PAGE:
MyAnimeList: Safe to Use?

Here’s everything about MyAnimeList being safe to use:

While the answer to this question will depend on your particular safety concerns, it can generally be stated that this is a safe website. 

MyAnimeList is not participating in any directly malicious activity, and there is no malicious software associated with the site. 

It’s also committed to legally sourcing all content.

So if you want to learn all about how safe it is to use MyAnimeList, then this article is for you.

Keep reading!

MyAnimeList: Safe to Use? (Everything to Know)

What Is Myanimelist?

If you haven’t used it, MyAnimeList is one of the most popular resources for keeping up with the anime and manga worlds. 

It started out as a directory of shows and mangas that made it easy for people to keep track of what content they had already consumed.

It grew from there, and today, it provides direct links that let you watch anime or read manga. 

It also allows you to create reviews of anything you consume. 

On top of all of that, it fosters a whole community of anime and manga lovers and provides a place for them to connect and interact.

Why Wouldn’t MyAnimeList Be Safe? (4 Reasons)

Considering what MyAnimeList is and how it works, it seems like it isn’t the most dangerous website imaginable. 

A directory of anime and place for reviews seems pretty innocuous.

But, MyAnimeList does provide resources to watch streams or read manga, and it has a large, active community.

That means that certain risks do exist.

While MyAnimeList isn’t involved in any known nefarious activity (like pushing viruses to users), there are general safety concerns that do arise.

Does the website track you? 

Could someone exploit the site to go after you?

Is it safe for kids?

We’ll look at these ideas in more detail. 

We’ll cover the risks and what (if anything) MyAnimeList does to provide some level of safety.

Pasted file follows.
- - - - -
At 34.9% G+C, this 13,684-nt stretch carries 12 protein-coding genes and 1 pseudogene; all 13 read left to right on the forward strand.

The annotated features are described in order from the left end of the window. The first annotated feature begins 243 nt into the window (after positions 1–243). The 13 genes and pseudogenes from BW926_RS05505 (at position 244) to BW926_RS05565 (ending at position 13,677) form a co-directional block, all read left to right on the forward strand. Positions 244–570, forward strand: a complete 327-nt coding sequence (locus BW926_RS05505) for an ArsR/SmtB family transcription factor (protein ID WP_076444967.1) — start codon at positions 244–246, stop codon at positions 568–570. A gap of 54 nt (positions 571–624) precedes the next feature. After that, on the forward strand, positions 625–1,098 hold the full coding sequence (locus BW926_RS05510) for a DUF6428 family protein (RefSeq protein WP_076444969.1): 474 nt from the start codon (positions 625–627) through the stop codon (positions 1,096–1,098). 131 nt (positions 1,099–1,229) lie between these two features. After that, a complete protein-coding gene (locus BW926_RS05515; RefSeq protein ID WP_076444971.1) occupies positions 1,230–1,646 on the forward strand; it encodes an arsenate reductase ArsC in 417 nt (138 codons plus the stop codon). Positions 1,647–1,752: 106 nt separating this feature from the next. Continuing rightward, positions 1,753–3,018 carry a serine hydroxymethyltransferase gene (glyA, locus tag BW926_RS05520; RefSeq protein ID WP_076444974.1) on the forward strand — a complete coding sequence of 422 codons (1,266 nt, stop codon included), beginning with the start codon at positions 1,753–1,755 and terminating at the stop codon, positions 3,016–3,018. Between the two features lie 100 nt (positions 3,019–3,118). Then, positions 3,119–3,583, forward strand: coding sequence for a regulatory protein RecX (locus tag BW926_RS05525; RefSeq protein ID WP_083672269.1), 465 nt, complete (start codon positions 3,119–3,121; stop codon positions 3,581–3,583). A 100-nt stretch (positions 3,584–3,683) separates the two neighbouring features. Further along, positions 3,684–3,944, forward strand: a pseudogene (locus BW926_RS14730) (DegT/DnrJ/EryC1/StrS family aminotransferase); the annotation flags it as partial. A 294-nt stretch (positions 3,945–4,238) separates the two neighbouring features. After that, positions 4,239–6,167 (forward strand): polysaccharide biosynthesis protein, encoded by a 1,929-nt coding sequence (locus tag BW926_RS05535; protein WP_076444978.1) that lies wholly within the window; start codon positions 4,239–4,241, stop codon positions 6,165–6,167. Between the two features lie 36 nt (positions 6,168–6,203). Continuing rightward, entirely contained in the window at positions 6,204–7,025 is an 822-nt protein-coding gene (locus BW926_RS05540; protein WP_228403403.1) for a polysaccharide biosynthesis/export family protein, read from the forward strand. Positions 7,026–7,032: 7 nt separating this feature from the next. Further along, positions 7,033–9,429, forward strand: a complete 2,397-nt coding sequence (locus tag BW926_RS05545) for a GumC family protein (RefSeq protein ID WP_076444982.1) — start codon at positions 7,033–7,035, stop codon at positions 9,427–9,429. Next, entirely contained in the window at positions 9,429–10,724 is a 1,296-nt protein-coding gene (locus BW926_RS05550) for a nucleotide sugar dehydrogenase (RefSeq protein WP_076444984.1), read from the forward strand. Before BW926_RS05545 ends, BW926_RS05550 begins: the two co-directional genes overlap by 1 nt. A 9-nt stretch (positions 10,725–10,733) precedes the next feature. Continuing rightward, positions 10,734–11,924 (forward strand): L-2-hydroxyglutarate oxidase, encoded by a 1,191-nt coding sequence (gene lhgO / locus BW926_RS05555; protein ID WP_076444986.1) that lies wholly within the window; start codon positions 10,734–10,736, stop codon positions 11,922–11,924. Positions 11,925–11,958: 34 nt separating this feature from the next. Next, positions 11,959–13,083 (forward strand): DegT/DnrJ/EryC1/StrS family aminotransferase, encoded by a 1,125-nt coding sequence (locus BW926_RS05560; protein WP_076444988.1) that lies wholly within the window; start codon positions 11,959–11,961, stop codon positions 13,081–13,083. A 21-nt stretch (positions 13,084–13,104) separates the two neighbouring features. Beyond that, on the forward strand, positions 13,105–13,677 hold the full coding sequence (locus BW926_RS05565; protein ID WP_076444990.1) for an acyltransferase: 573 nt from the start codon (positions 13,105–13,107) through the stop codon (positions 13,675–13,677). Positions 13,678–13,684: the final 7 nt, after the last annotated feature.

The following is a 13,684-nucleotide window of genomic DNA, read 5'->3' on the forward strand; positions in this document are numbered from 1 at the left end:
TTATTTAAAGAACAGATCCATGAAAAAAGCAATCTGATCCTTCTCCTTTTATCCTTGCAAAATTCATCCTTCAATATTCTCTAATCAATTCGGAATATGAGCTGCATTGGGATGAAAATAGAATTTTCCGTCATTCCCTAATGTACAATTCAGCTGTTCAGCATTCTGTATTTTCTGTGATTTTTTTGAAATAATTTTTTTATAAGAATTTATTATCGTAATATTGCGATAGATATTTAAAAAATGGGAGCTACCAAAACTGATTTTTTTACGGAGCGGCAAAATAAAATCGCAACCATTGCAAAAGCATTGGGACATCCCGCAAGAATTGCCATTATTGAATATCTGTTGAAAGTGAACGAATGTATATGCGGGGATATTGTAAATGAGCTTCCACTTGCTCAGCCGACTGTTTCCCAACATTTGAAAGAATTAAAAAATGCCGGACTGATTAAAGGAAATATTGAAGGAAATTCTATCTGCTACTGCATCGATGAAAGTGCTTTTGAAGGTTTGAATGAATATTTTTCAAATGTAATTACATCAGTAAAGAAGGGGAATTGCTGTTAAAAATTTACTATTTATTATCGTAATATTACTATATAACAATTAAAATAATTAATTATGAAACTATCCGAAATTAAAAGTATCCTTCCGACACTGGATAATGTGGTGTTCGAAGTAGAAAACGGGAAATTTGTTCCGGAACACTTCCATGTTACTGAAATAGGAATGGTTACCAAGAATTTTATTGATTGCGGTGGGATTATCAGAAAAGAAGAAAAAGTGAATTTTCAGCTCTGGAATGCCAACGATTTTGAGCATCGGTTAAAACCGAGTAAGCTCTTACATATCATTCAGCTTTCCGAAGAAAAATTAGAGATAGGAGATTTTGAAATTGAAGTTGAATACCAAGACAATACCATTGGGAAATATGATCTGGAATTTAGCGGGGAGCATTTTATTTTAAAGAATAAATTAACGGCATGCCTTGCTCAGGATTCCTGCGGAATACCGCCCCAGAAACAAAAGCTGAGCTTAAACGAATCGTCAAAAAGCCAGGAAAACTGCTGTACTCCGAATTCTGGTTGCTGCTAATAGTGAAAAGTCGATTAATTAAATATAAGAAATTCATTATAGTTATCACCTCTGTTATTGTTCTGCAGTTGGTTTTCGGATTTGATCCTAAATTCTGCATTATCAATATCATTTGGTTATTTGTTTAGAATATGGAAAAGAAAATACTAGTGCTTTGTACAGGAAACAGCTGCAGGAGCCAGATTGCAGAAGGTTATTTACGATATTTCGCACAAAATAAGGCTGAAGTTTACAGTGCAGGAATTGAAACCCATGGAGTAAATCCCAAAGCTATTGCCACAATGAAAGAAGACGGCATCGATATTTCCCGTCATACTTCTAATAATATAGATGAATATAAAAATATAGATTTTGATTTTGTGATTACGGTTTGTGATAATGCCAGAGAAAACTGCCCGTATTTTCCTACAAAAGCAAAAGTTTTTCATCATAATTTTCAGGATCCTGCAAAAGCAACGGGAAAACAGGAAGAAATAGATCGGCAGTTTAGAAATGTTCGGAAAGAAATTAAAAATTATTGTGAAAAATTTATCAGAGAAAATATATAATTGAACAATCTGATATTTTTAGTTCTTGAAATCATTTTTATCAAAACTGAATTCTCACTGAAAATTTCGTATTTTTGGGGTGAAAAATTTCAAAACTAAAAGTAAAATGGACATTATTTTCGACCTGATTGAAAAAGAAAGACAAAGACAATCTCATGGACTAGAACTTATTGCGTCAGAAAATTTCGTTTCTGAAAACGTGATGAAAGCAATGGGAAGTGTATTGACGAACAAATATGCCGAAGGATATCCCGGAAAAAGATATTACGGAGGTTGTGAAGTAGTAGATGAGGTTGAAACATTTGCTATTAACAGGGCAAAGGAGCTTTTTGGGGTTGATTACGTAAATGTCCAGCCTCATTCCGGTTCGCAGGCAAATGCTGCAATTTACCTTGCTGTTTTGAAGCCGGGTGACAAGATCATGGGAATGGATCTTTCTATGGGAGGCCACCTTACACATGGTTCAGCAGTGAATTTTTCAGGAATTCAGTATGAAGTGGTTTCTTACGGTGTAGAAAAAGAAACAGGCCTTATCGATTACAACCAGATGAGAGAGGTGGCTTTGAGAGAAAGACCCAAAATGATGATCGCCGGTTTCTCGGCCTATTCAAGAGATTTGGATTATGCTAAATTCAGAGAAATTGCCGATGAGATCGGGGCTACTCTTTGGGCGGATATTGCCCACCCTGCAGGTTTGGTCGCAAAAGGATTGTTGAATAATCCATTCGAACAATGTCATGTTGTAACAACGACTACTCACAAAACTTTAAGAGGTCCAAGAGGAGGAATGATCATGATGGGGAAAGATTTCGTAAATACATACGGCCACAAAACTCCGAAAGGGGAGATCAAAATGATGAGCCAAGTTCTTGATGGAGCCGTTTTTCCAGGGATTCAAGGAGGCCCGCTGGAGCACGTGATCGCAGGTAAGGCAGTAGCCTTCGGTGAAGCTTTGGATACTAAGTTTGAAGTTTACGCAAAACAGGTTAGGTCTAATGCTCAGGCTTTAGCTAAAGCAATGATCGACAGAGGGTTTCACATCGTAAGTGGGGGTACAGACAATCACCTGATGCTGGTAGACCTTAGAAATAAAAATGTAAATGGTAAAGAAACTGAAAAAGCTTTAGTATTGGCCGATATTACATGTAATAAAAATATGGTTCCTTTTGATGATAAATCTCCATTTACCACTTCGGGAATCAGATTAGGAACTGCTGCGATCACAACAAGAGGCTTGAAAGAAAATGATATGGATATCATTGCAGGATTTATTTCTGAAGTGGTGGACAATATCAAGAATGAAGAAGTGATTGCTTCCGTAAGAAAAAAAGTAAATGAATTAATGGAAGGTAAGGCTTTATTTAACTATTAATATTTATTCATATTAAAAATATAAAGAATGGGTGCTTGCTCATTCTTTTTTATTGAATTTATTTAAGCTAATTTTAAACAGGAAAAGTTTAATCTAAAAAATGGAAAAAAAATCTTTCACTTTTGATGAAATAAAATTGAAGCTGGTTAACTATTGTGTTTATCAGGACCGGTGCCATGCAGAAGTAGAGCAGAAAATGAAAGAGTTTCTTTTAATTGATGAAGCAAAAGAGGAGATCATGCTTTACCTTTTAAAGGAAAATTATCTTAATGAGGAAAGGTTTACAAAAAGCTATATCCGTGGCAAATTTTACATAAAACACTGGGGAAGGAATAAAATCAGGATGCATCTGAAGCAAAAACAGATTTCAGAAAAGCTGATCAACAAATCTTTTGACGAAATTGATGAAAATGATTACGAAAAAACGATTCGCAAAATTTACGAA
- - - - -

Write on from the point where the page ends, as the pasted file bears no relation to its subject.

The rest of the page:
#1 Cookies

MyAnimeList does track cookies. 

More accurately, it gives you a choice to have cookies tracked when you use the site. 

If you load it up for the first time, there should be a message discussing cookies and your options for interacting with them.

Now, cookie tracking is not inherently dangerous. Most websites track cookies to at least some extent. 

This is a practice that makes it easier for a website to load when you come back, and it helps your experience by remembering some of the things you’ve done with the site.

As an example, MyAnimeList can use cookies to keep track of which episodes of an anime you have watched, even if you don’t have an account.

Cookies do include user data, and some sites sell that data. 

Generally speaking, MyAnimeList does not participate in malicious behavior related to your cookies. 

We’ll talk more about how you can control cookie interactions, but the gist is that you’re already pretty safe with this website.

#2 Unsecured Connections

Another issue with websites is unsecured connections. 

If a website doesn’t encrypt traffic that interacts with it, then third parties can potentially steal information and spy on interactions that take place through the site.

With MyAnimeList, this isn’t a high risk. 

The website isn’t taking financial information from you, and it doesn’t require you to provide personal information that could put you at risk.

More importantly, MyAnimeList is a secured site. It uses HTTPS, which is an industry-standard encryption method. 

Your interactions on the site are difficult to track or intercept, from a third-party perspective.

#3 Data Tracking

Cookies are not the only way a website can track you. 

Any information you put into the site is ultimately stored on that site’s servers. 

Personal information could potentially be used to steal your identity or create other problems.

Outside of that, websites also generate a lot of anonymized data. 

Big tech is known for using this information to inform their algorithms, target ads, and do all kinds of other things.

How does MyAnimeList stack up in each regard? 

When it comes to personal information, the site doesn’t require you to provide any. 

So, there’s not a lot for MyAnimeList to track in the first place.

There’s even less to sell to third parties.

As for user statistics, MyAnimeList does keep track of this.

It is anonymized data, so no one can go through it to see anything specific about you. 

If you don’t like statistical tracking in general, then you might not like MyAnimeList.

If this type of anonymous tracking doesn’t bother you, then the site is fine to use.

#4 Kids on the Site

Kids using MyAnimeList are subject to the same experience as adults. 

If there are adult shows or manga on the site, kids can conceivably find and view them. 

The site does provide content warnings, but it does not have robust measures in place that prevent kids from viewing things that are flagged for more mature audiences.

MyAnimeList also fosters a lot of community engagement.

It’s a site where people can write/read reviews and have conversations about anime and manga. 

The site does take measures to censor any nudity in these discussions, but it does not heavily censor words.

A child on the site could be exposed to foul language of varying degrees.